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Yakamein is a Delicious New Orleans Speciality

If you're sick of your usual soup recipes, we have a new one you should taste...especially if you like Southern food. It's called yakamein, and it's a must-try. Like many popular regional dishes, it's a unique combo of flavors and ingredients that you won't find on the menu unless you're in the right place. This delicious beef noodle soup is both comforting and exotic, spicing up your soup repertoire and bring a taste of Louisiana to your table.

Yakamein is popular in many Creole restaurants throughout New Orleans, Louisiana. It's sometimes called "Old Sober" because it's supposedly a hangover cure, and is the perfect solution for a rough morning after a late night out. You can find it in restaurants in New Orleans, along with at the New Orleans Jazz & Heritage Festival next to other mouthwatering Cajun and Creole dishes.

Although this beloved soup is mostly viewed as a New Orleans specialty, it can also be found in Montreal, Canada; Norfolk, Virginia; Baltimore, Maryland; and a few places in Philadelphia. Although its origins are unclear, some believe that it was brought to the region by Chinese immigrants in the nineteenth century, as explained by Garden & Gun. These Chinese immigrants are said to have served it at New Orlean's Chinatown, where the soup was adapted to fit the tastes of the Creole customers.

What Is Yakamein Made Of?

Yakamein soup is made of stewed beef in beef broth which is served on top of noodles that can be as simple and nondescript as spaghetti noodles. It has a garnish consisting of a hard-boiled egg and chopped green onions or scallions. Cajun seasoning or Creole seasoning and chili powder are usually added to the broth to make it even more flavorful, and sometimes chopped cilantro or parsley and ketchup, hot sauce, Worcestershire sauce, or soy sauce can be added, too.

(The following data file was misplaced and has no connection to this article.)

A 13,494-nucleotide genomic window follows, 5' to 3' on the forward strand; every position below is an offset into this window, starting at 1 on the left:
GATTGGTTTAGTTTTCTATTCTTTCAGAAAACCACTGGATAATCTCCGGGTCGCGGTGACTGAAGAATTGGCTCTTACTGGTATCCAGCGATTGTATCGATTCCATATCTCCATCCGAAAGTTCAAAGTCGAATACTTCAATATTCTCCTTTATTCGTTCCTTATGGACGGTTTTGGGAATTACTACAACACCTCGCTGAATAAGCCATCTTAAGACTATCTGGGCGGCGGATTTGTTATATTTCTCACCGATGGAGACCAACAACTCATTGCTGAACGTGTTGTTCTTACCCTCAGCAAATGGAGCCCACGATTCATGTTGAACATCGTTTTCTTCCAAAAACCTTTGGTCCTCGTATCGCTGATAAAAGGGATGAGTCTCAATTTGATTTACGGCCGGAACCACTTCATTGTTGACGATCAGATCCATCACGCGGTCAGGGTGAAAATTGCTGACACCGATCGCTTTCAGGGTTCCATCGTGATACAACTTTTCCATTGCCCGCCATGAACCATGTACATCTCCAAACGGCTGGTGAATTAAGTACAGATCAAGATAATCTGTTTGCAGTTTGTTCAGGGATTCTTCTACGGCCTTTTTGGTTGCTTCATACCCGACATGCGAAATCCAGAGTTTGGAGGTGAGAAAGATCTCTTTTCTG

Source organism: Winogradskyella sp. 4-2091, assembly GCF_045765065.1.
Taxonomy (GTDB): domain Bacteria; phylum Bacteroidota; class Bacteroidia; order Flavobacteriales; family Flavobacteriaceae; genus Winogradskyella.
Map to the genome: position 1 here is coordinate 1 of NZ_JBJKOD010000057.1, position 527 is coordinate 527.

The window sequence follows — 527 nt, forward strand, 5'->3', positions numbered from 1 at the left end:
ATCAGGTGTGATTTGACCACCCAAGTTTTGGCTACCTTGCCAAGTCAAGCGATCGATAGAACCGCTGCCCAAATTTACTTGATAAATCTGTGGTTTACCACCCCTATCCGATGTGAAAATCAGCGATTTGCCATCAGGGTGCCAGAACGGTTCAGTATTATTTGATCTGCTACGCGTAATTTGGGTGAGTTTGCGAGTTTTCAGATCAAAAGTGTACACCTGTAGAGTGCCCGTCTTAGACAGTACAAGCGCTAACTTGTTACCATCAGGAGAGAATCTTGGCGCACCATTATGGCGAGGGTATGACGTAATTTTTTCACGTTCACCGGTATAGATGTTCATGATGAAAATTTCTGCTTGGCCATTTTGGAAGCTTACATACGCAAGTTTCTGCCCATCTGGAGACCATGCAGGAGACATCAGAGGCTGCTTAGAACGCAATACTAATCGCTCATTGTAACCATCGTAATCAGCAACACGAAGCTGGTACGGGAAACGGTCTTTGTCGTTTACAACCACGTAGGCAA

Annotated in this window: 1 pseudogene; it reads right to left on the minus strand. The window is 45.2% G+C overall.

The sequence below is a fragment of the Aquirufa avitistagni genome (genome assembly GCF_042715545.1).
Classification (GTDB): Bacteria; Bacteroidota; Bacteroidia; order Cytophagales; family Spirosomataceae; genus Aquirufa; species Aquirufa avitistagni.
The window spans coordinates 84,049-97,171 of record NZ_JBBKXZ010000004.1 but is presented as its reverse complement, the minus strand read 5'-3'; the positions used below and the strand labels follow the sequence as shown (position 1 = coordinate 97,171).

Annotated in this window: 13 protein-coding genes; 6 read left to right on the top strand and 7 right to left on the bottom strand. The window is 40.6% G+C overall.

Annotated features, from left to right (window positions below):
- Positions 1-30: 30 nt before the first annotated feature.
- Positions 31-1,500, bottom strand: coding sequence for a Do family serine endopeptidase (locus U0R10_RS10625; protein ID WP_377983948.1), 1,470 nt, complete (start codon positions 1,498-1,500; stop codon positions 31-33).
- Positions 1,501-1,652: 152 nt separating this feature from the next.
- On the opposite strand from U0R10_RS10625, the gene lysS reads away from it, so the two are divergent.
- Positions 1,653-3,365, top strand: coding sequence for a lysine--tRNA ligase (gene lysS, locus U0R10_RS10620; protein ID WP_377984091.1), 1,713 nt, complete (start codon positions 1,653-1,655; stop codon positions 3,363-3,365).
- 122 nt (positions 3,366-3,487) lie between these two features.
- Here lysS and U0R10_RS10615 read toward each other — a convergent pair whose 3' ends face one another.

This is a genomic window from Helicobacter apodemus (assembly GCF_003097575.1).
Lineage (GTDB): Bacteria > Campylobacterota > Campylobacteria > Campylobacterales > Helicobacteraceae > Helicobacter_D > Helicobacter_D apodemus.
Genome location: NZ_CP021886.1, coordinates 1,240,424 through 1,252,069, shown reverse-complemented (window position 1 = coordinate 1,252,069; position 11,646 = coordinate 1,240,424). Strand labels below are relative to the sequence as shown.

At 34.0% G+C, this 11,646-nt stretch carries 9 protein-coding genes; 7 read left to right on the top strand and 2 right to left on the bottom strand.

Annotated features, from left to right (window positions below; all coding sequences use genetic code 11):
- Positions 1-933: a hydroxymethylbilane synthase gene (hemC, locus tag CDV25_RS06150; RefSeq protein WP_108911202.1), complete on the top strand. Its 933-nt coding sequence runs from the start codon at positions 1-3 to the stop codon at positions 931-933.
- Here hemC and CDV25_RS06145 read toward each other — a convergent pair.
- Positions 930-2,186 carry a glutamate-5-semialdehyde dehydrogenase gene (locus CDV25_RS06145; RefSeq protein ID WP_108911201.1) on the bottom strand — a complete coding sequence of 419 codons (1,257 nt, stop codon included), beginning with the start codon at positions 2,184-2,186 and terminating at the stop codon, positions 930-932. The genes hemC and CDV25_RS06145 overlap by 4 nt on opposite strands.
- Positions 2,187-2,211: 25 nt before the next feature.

Where Can You Get Yakamein?

The beloved soup is a comfort food favorite for many in New Orleans. It's common to find the dish at second lines in the area or at parades and festivals, or in corner stores there. It's also big with African American families around New Orleans and often made according to secret family recipes.

Sadly, it's been harder to find since many local places that served it did not reopen following the description of Hurricane Katrina, according to Food52.

While yakamein is mainly popular around the Big Easy, it can also be found in Montreal, Canada, Philadelphia, Pittsburgh, and Bellevue in Pennsylvania, and the Norfolk Virginia/Baltimore area at takeout restaurants.

You can, of course, also find recipes to make the unique soup yourself online, as long as you've got the right ingredients, a stockpot or other place to cook it, a ladle, and a dream. Good luck!

This post was originally published on December 1, 2020.

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